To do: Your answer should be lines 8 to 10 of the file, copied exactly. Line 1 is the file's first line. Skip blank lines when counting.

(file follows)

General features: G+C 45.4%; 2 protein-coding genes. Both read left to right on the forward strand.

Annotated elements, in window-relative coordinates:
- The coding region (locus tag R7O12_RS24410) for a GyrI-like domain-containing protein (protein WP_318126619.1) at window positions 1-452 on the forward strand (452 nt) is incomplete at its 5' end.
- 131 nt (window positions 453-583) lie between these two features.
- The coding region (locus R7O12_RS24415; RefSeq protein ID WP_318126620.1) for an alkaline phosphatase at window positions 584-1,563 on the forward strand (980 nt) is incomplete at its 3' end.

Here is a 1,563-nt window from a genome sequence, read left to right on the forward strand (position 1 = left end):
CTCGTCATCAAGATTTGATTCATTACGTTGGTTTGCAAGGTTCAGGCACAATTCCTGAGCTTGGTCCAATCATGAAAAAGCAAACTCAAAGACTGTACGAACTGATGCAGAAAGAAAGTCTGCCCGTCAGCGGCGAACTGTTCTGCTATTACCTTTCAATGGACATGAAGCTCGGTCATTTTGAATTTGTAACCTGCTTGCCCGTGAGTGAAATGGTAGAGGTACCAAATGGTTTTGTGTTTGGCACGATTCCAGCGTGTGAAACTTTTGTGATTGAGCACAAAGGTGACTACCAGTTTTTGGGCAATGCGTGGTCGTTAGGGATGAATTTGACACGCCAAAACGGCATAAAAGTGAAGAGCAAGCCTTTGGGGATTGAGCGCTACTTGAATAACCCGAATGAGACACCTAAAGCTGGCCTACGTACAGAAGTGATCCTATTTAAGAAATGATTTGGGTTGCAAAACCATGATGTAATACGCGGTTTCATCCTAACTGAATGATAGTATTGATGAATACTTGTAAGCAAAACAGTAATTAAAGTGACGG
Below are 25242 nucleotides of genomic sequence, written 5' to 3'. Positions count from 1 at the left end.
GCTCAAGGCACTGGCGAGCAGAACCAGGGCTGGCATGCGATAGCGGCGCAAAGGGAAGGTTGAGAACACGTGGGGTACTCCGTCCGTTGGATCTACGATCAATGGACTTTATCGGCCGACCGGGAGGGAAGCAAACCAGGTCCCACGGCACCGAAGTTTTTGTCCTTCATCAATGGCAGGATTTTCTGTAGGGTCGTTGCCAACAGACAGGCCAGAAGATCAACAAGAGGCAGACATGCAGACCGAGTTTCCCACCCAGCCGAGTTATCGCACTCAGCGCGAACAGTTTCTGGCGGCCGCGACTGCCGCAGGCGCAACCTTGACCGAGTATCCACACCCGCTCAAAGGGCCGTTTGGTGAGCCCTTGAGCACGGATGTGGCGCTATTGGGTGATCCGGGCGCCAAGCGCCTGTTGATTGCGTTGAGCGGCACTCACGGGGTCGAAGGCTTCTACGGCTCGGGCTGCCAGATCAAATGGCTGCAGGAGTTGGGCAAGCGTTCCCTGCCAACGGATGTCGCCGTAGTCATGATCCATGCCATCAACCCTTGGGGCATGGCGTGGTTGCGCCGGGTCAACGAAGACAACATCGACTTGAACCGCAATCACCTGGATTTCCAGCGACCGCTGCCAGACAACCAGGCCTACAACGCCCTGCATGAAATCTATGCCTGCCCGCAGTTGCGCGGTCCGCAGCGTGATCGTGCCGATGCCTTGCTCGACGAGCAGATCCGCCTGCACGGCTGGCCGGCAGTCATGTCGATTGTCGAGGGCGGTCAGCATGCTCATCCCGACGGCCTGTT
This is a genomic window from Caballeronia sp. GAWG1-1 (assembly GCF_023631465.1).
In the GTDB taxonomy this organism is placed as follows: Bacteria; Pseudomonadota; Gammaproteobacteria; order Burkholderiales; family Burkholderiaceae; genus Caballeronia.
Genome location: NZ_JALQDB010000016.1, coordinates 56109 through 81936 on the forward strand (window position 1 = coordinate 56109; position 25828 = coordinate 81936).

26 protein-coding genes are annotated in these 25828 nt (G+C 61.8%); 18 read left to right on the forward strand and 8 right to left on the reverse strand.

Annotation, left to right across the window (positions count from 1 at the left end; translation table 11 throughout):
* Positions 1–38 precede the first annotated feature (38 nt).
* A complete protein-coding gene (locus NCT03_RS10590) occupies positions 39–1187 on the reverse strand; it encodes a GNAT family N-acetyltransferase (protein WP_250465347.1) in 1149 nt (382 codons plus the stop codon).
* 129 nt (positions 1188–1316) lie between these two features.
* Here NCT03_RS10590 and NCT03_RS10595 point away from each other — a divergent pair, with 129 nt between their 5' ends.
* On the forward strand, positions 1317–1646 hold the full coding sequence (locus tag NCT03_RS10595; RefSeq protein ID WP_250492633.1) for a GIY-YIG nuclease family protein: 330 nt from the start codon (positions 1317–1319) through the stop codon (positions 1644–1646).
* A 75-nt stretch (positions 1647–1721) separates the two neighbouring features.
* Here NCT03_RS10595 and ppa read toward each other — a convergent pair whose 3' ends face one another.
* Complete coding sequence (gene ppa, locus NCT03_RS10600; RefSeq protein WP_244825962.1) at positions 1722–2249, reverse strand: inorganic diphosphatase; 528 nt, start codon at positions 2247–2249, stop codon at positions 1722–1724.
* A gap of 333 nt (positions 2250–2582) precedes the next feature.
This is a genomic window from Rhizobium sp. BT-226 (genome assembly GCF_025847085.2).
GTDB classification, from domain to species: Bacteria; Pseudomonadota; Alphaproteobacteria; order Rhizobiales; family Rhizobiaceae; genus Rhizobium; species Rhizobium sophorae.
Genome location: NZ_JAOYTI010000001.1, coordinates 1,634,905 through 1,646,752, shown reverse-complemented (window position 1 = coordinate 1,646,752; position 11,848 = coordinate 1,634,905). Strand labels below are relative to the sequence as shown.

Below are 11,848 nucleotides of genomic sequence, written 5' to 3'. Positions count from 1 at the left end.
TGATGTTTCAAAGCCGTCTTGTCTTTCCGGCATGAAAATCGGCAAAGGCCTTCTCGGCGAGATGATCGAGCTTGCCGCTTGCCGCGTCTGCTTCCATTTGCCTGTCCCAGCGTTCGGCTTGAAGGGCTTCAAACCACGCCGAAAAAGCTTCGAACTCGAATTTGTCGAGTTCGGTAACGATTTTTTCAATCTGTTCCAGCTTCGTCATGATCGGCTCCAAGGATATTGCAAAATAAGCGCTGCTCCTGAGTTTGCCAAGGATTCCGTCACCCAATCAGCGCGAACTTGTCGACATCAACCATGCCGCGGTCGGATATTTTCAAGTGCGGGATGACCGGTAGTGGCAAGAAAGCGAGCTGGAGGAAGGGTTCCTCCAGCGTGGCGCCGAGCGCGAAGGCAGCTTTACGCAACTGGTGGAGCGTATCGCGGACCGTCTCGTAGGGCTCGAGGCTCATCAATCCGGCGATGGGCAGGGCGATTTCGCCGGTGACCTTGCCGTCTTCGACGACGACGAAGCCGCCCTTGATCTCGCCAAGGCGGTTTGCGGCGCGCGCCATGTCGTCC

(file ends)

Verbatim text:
Below are 25242 nucleotides of genomic sequence, written 5' to 3'. Positions count from 1 at the left end.
GCTCAAGGCACTGGCGAGCAGAACCAGGGCTGGCATGCGATAGCGGCGCAAAGGGAAGGTTGAGAACACGTGGGGTACTCCGTCCGTTGGATCTACGATCAATGGACTTTATCGGCCGACCGGGAGGGAAGCAAACCAGGTCCCACGGCACCGAAGTTTTTGTCCTTCATCAATGGCAGGATTTTCTGTAGGGTCGTTGCCAACAGACAGGCCAGAAGATCAACAAGAGGCAGACATGCAGACCGAGTTTCCCACCCAGCCGAGTTATCGCACTCAGCGCGAACAGTTTCTGGCGGCCGCGACTGCCGCAGGCGCAACCTTGACCGAGTATCCACACCCGCTCAAAGGGCCGTTTGGTGAGCCCTTGAGCACGGATGTGGCGCTATTGGGTGATCCGGGCGCCAAGCGCCTGTTGATTGCGTTGAGCGGCACTCACGGGGTCGAAGGCTTCTACGGCTCGGGCTGCCAGATCAAATGGCTGCAGGAGTTGGGCAAGCGTTCCCTGCCAACGGATGTCGCCGTAGTCATGATCCATGCCATCAACCCTTGGGGCATGGCGTGGTTGCGCCGGGTCAACGAAGACAACATCGACTTGAACCGCAATCACCTGGATTTCCAGCGACCGCTGCCAGACAACCAGGCCTACAACGCCCTGCATGAAATCTATGCCTGCCCGCAGTTGCGCGGTCCGCAGCGTGATCGTGCCGATGCCTTGCTCGACGAGCAGATCCGCCTGCACGGCTGGCCGGCAGTCATGTCGATTGTCGAGGGCGGTCAGCATGCTCATCCCGACGGCCTGTT
This is a genomic window from Caballeronia sp. GAWG1-1 (assembly GCF_023631465.1).